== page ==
Saturday, December 6, 2008

Palais de Tokyo

What is street art? What is contemporary art? In my opinion, street art is a subdivision of contemporary art, whether or not it is commissioned, whether or not the artist is trained, whether or not it is legal. Graffiti is temporal contemporary art, however rarely we see it in museums. The Museum of Contemporary Art in Chicago, for example, has to my recollection never housed a street art exhibit; those you find on the south-side, hidden in warehouses. I remember going to one in high school, a hipster haven complete with noise rock and an impromptu fashion show.

It is perhaps in street art that the gap is bridged between the punk and the hipster, between the world of consumerist productivity and anti-establishment tendencies. This is where Paris's Palais de Tokyo comes in, quite possibly the most fascinating museum in Paris and certainly one of the most unique museums I've ever had the pleasure of visiting.

The Palais de Tokyo is Paris's contemporary art museum, and yet are not presented with a capitalist market the way you would in, say, MoMA, or the New Museum, or even the MCA. The most fascinating thing about it is its centralization around a theme, rather than an artist in particular. In fact, many times the artist isn't listed. The theme was "folklore," although what I perceived was less folklore and more revolution (in fact, the website titles it "from one revolution to another"). It treated the "folk" of four countries: the US, the UK, France, and Russia. What is meant by "folk" is often misconstrued, but in general, "folk" refers to the lower classes, and the traditions surrounding them. Folk is community, and folk is kitsch.

Folk, however, is also anger and rebellion. So we are presented with the Russian Revolution and its avant-garde, thriving from 1917-1930. We are presented with Rock and Roll in France. We are presented with the punk and glam rock movements in the UK (the Sex Pistols and David Bowie, respectively). We are presented with multiple communities in which the working classes attempted an art devoid of consumerism, an art simply for the act of creation. One of the most moving pieces was a series of photographs of things the artist "happened upon" in the UK-- a poem abandoned on the street, a letter written in chalk on the sidewalk, graffiti. And it is here where street art comes into play: the ultimate working class expression of the desire to create.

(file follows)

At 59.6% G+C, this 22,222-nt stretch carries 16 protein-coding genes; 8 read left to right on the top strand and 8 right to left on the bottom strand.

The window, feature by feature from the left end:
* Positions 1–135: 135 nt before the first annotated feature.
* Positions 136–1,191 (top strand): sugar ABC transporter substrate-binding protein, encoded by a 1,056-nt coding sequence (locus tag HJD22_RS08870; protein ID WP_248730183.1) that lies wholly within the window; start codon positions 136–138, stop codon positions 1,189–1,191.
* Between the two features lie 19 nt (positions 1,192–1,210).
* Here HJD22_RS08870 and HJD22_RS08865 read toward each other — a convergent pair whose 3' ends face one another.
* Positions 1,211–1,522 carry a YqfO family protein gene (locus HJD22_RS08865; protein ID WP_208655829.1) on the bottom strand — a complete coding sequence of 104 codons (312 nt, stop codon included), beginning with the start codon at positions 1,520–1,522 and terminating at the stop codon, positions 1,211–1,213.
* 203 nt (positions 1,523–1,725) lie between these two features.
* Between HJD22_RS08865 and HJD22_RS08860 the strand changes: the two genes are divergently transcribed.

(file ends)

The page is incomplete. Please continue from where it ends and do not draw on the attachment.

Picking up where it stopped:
I discovered a few years ago, and was hooked. Since then I've been constantly on the look-out for beautiful street art. One of my favorites in Paris was by "Miss Tic," a graffiti artist who uses stencils of sexually appealing brunettes paired with enigmatic philosophical, cultural, or just plain cool statements: "Je suis la voyelle du mot voyou," "Je prête a rire mais je donne à penser," "Idéaliste devenez idéal,"et cetera (translations: I am the vowel of the word punk, I am ready to laugh but I am given to thought, idealist become ideal).

The effect of seeing street art in a contemporary art museum (not the street art itself, but depictions of it and artworks that relate to working class ideology) was overpowering, and magnificent. Somehow I felt that the rest of my Paris Museums class was less than inspired. I, on the other hand, was ready to grab a can of spray paint, buy a leather jacket, and go out into the world. Even the architecture of the museum enhances the "folk," as they call it, or the polemic inherent in the museum. Here's a photo I found online of the ceiling:

It immediately brought to mind the street art show on the South Side, complete with warehouse brick. See how the ceiling, purposely left bare, purposely left with wires hanging in a haphazard manner, immediately brings to mind all things urban, and how the very walls mimic the look of cement?

Magnificent show. I wish it was permanent.

More details at the Palais de Tokyo website

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